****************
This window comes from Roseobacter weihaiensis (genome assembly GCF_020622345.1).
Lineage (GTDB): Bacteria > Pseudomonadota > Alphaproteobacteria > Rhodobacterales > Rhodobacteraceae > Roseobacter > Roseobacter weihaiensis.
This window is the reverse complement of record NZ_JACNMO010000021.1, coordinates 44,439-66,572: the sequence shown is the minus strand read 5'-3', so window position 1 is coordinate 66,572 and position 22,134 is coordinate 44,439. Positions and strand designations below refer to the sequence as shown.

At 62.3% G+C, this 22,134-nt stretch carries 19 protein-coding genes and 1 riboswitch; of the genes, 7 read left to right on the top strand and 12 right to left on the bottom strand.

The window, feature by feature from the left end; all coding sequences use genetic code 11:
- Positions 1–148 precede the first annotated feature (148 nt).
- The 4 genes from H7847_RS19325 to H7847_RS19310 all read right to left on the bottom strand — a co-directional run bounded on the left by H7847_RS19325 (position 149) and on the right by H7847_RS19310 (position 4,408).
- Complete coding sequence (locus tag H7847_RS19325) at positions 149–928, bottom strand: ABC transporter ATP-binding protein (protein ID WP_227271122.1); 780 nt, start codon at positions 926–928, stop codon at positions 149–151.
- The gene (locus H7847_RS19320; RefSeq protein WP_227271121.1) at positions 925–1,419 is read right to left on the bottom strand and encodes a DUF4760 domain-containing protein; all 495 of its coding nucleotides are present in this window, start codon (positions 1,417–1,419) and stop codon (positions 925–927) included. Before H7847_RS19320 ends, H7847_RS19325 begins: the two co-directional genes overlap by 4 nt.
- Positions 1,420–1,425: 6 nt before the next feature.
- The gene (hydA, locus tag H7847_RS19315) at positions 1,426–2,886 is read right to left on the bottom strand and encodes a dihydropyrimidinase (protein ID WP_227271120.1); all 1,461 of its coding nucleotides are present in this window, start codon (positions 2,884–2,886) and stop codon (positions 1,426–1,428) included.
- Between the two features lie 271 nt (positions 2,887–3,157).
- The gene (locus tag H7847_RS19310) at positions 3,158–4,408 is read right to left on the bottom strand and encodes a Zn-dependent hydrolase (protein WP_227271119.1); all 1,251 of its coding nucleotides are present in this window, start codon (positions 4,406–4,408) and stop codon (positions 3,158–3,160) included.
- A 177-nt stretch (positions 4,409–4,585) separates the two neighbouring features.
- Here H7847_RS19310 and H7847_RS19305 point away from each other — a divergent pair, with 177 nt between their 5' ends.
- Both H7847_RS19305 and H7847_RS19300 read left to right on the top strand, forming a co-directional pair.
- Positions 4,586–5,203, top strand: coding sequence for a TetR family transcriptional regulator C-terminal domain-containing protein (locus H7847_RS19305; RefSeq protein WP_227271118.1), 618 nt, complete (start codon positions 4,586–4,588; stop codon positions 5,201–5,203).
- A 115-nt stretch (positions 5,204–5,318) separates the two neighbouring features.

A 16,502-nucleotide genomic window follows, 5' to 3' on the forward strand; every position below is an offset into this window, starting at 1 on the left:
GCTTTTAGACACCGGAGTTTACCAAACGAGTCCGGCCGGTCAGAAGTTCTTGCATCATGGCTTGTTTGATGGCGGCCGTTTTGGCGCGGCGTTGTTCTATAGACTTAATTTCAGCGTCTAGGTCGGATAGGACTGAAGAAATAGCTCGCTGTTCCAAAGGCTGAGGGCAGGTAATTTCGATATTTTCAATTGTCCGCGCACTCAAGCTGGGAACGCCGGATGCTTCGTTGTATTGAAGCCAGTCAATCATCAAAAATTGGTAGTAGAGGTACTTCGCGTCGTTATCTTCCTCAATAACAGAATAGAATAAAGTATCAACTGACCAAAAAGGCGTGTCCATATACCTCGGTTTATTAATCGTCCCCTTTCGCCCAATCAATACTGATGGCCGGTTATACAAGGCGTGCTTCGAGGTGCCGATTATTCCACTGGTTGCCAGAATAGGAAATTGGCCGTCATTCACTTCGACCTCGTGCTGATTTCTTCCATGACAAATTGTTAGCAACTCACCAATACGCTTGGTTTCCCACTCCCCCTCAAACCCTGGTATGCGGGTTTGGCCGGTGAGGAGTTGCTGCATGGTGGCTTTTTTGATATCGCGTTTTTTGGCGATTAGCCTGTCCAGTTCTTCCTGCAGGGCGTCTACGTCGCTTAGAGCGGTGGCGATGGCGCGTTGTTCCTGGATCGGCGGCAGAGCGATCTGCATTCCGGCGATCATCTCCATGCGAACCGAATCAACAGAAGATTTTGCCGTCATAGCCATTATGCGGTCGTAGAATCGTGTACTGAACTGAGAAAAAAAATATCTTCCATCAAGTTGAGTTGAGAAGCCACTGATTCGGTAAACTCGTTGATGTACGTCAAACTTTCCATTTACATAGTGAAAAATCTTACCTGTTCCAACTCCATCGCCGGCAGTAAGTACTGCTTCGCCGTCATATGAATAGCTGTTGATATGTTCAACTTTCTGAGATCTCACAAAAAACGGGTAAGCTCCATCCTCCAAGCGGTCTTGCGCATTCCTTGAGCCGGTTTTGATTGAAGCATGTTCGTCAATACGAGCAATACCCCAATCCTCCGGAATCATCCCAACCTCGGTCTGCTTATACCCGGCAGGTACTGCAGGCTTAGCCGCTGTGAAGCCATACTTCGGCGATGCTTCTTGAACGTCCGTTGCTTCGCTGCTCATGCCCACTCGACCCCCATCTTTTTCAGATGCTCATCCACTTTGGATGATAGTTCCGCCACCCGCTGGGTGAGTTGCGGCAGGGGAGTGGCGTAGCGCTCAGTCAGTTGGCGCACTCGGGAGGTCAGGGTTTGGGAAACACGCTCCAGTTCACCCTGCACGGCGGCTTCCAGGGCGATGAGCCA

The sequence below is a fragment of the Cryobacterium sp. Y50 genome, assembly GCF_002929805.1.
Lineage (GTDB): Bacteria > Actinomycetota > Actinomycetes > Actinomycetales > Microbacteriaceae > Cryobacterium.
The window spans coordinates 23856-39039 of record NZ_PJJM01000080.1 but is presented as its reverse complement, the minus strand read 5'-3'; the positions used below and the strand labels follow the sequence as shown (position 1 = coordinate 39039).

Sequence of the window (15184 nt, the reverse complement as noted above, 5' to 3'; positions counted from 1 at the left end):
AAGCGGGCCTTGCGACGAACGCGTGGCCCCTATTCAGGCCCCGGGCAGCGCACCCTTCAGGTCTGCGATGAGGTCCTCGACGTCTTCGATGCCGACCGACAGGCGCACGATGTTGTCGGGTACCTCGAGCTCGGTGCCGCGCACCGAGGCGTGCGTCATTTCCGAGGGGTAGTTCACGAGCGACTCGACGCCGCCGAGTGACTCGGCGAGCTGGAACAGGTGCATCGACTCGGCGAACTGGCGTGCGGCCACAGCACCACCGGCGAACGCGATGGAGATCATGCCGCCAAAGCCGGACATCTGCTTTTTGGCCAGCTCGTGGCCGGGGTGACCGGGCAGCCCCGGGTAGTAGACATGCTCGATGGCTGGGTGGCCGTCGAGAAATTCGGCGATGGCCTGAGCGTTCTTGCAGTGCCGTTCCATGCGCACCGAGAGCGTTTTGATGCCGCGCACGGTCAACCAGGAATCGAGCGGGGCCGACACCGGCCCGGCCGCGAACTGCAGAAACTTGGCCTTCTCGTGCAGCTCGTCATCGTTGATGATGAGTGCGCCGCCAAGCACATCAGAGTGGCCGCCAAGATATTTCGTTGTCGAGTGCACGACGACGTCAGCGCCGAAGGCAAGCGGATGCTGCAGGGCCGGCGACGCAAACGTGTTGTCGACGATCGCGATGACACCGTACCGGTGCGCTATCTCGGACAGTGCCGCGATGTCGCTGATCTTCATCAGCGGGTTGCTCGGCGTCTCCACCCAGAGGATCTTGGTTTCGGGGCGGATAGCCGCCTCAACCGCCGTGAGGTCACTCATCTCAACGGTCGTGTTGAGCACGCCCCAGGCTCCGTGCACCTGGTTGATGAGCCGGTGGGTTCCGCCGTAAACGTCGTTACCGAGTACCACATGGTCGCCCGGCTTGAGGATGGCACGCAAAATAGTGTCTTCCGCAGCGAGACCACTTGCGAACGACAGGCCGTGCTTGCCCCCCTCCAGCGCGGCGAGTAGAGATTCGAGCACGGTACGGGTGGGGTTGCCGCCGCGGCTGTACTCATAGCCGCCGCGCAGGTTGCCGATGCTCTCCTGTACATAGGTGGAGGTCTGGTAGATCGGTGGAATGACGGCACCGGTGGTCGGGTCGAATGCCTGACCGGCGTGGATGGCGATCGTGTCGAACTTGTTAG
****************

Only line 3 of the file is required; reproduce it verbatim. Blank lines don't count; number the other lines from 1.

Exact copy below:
This window is the reverse complement of record NZ_JACNMO010000021.1, coordinates 44,439-66,572: the sequence shown is the minus strand read 5'-3', so window position 1 is coordinate 66,572 and position 22,134 is coordinate 44,439. Positions and strand designations below refer to the sequence as shown.